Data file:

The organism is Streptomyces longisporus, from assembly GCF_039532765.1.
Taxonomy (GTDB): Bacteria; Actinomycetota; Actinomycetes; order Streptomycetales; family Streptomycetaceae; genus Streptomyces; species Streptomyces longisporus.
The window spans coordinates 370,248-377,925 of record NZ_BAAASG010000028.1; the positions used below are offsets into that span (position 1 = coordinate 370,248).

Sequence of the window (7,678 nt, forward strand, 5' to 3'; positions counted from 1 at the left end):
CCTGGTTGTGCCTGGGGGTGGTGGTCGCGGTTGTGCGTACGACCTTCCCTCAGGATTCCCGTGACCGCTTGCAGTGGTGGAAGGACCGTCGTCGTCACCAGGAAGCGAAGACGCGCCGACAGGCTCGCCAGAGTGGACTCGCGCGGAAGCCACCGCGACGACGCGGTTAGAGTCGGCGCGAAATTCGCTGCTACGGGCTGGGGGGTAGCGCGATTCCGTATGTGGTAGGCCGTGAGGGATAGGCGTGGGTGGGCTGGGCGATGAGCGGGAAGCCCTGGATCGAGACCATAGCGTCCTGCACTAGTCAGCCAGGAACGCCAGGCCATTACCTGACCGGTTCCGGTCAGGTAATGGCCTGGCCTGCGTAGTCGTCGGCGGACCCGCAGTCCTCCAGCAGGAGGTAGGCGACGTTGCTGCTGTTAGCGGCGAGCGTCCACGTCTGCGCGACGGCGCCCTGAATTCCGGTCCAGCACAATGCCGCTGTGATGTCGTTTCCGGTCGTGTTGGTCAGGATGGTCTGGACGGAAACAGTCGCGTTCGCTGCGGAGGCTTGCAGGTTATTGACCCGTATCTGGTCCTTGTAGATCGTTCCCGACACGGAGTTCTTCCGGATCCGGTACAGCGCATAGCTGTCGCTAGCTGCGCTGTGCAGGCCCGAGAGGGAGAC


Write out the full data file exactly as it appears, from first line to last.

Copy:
The organism is Streptomyces longisporus, from assembly GCF_039532765.1.
Taxonomy (GTDB): Bacteria; Actinomycetota; Actinomycetes; order Streptomycetales; family Streptomycetaceae; genus Streptomyces; species Streptomyces longisporus.
The window spans coordinates 370,248-377,925 of record NZ_BAAASG010000028.1; the positions used below are offsets into that span (position 1 = coordinate 370,248).

Sequence of the window (7,678 nt, forward strand, 5' to 3'; positions counted from 1 at the left end):
CCTGGTTGTGCCTGGGGGTGGTGGTCGCGGTTGTGCGTACGACCTTCCCTCAGGATTCCCGTGACCGCTTGCAGTGGTGGAAGGACCGTCGTCGTCACCAGGAAGCGAAGACGCGCCGACAGGCTCGCCAGAGTGGACTCGCGCGGAAGCCACCGCGACGACGCGGTTAGAGTCGGCGCGAAATTCGCTGCTACGGGCTGGGGGGTAGCGCGATTCCGTATGTGGTAGGCCGTGAGGGATAGGCGTGGGTGGGCTGGGCGATGAGCGGGAAGCCCTGGATCGAGACCATAGCGTCCTGCACTAGTCAGCCAGGAACGCCAGGCCATTACCTGACCGGTTCCGGTCAGGTAATGGCCTGGCCTGCGTAGTCGTCGGCGGACCCGCAGTCCTCCAGCAGGAGGTAGGCGACGTTGCTGCTGTTAGCGGCGAGCGTCCACGTCTGCGCGACGGCGCCCTGAATTCCGGTCCAGCACAATGCCGCTGTGATGTCGTTTCCGGTCGTGTTGGTCAGGATGGTCTGGACGGAAACAGTCGCGTTCGCTGCGGAGGCTTGCAGGTTATTGACCCGTATCTGGTCCTTGTAGATCGTTCCCGACACGGAGTTCTTCCGGATCCGGTACAGCGCATAGCTGTCGCTAGCTGCGCTGTGCAGGCCCGAGAGGGAGAC